Celebs like Kim Kardashian, DJ Pauly D of "Jersey Shore," and even Steve Martin played a greater role than many of us realized in spreading the word on Twitter that Osama bin Laden had been killed. A year later, researchers are studying that explosion of social media activity as a way of gauging "certainty" in an age of Internet news.
Computer researchers have parsed and analyzed more than more than 600,000 tweets made last May 1. The work was done by a team of Georgia Institute of Technology researchers, along with colleagues at Microsoft Research Asia and University of California-Davis.
(Msnbc.com is a joint venture of Microsoft and NBCUniversal.)
It was a night when "more than 5,000 tweets were sent per second," and "when Twitter became the first source with news of bin Laden's death," Georgia Tech said. A team led by Mengdie Hu, a doctoral candidate at Georgia Tech's School of Interactive Computing, wanted to distinguish rumor or "uncertain" tweets made that night from those that were "certain" regarding bin Laden's death.
Hu told msnbc.com she was intrigued by a previous report from SocialFlow, which analyzed 14.8 million public Tweets, and bitly links, "posted between news about an unplanned presidential address (9:46 p.m. EST) and Obama’s address (11:30 p.m. EST) to see how dynamics of rumor creation played out during those critical hours on Twitter."
The team used "machine-learning methods to examine more than 400,000 English tweets in the sample. If the message mentioned the death as a fact or in very confident terms, it was classified as 'certain,' " Georgia Tech said in a release. "If any hesitation or rumors were mentioned, the tweet was sorted as 'uncertain.' "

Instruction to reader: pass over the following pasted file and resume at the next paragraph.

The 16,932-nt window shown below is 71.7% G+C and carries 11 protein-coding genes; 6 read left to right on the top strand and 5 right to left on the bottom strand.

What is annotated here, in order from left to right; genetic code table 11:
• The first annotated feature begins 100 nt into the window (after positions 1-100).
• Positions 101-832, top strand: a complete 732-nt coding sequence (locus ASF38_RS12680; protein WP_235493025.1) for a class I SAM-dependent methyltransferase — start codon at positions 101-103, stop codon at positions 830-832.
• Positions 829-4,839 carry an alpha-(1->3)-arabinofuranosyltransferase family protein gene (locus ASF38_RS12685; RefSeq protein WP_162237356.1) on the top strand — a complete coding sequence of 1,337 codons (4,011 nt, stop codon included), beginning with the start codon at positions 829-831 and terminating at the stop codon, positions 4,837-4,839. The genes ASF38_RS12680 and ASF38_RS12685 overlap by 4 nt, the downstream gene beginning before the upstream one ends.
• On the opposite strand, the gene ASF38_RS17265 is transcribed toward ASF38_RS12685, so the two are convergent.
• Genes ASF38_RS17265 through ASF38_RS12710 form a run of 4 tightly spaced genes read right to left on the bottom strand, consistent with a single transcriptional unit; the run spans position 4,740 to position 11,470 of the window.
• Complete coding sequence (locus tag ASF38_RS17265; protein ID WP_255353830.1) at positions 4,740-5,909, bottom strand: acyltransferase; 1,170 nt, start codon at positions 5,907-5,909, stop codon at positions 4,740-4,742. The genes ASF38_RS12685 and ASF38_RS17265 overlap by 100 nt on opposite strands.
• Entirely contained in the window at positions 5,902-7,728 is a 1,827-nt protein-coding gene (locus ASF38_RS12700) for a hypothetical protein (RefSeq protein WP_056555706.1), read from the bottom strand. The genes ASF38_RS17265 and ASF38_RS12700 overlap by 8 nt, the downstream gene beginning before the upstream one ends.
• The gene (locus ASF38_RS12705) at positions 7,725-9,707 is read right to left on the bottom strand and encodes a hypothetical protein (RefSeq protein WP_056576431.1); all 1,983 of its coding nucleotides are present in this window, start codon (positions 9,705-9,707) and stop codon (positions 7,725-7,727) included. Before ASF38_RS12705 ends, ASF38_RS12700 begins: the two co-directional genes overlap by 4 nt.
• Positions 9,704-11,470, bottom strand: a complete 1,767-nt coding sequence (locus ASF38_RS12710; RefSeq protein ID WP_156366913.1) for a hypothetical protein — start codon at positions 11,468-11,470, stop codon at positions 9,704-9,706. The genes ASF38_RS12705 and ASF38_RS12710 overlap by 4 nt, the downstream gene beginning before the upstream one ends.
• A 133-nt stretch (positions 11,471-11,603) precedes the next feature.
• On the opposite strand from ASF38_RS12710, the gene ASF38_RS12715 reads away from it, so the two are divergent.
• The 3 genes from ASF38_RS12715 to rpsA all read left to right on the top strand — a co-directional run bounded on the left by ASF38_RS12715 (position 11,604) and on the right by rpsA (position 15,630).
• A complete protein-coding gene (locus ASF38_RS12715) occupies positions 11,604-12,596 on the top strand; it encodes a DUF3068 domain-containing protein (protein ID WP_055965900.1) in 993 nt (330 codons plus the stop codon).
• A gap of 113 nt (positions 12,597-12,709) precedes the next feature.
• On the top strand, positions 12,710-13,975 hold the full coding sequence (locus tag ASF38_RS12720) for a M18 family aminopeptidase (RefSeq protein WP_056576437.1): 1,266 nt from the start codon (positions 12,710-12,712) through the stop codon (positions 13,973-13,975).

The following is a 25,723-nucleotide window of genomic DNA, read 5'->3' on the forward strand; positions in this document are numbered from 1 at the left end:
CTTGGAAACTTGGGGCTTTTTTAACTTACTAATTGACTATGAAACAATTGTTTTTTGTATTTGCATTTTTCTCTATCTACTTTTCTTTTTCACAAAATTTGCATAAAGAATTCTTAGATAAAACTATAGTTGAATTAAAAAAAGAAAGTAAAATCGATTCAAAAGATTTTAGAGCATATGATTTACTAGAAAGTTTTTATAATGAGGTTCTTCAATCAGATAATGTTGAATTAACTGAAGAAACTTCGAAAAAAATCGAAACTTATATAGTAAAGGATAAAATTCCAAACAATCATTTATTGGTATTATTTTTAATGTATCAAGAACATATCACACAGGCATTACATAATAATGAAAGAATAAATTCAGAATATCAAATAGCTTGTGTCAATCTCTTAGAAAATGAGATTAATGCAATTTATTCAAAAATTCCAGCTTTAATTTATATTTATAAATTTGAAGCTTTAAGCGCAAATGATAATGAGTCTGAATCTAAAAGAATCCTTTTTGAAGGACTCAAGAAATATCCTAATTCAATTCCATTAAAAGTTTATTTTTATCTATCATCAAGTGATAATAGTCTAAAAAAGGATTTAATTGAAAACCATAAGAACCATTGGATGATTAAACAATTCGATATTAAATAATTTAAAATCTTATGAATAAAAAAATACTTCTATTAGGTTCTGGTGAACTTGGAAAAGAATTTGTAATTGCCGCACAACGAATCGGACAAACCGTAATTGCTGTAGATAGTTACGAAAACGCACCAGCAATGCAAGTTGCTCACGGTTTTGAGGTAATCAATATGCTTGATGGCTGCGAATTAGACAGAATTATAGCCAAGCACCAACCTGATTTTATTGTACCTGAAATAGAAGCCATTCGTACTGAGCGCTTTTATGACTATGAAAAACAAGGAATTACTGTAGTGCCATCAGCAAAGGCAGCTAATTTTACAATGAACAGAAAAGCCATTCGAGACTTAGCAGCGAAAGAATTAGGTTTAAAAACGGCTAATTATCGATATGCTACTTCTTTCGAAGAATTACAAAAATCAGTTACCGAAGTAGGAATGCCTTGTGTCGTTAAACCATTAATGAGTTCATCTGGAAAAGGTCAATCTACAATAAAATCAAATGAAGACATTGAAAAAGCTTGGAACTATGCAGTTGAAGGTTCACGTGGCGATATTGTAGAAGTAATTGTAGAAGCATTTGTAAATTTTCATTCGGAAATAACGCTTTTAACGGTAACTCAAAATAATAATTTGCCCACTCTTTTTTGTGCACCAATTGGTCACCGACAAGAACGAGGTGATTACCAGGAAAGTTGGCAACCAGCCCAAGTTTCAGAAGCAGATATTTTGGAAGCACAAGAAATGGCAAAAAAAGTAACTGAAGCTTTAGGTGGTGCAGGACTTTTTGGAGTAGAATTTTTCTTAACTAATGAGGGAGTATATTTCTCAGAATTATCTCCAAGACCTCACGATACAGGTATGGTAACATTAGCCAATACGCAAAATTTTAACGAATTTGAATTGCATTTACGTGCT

The researchers' study "confirms the widely held belief that Keith Urbahn (@keithurbahn), an aide to former Secretary of Defense Donald Rumsfeld, was indeed the first person to break the news on Twitter. His tweet was sent at 10:24 p.m. Eight minutes later, a CBS producer (@jacksonjk) tweeted her own confirmation. When a reporter with The New York Times (@brianstelter) retweeted both reports, the news began to spread more widely."
While "nearly everyone on Twitter was talking about the news, a group of 100 'elite users' was actually driving the discussion," the researchers found. "Media outlets" led the way, but "within a half hour of the TV reports, celebrities surpassed media mentions and carried the discussion throughout the night." They included comedian/writer Steve Martin and TV reality stars Kim Kardashian and Paul "DJ Pauly D" DelVecchio of "Jersey Shore."
"The celebrities weren't the first people to arrive at the party," said John Stasko, School of Interactive Computing professor. "But they stayed the longest and brought the most guests."
A similar kind of effect happened with the release of the "Kony 2012" video, about an African warload, which blasted into everyone's Twitter consciousness after Oprah Winfrey tweeted about it, as well as stars like P.Diddy and yes, Kim Kardashian.
Kardashian, however, should not be considered the next Ann Curry. While the reality TV star has more than 14 million followers on Twitter, she also has used Twitter to spread misinformation. Remember this, from January: "Did I just hear that Cher has passed away? Is this real? OMG." Perhaps the next move for Hu and the Georgia Tech team would be evaluating how erroneous tweets fail, brought down by the lack of certainty.